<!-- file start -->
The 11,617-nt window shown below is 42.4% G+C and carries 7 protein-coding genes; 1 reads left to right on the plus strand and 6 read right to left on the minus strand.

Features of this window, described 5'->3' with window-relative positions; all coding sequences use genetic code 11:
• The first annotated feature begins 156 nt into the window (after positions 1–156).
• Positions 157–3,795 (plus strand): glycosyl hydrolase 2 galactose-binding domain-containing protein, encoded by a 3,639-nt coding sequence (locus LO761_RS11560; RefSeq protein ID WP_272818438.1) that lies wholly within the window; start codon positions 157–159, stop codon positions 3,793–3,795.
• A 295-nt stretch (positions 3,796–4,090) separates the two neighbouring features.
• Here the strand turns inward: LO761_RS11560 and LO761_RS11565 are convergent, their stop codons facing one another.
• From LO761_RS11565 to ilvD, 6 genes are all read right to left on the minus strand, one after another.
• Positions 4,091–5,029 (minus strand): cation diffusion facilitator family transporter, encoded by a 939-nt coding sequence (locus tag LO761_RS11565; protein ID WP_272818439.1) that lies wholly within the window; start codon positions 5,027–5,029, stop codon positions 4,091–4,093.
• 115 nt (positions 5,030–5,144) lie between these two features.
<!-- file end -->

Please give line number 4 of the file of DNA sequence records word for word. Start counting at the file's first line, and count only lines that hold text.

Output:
• Positions 157–3,795 (plus strand): glycosyl hydrolase 2 galactose-binding domain-containing protein, encoded by a 3,639-nt coding sequence (locus LO761_RS11560; RefSeq protein ID WP_272818438.1) that lies wholly within the window; start codon positions 157–159, stop codon positions 3,793–3,795.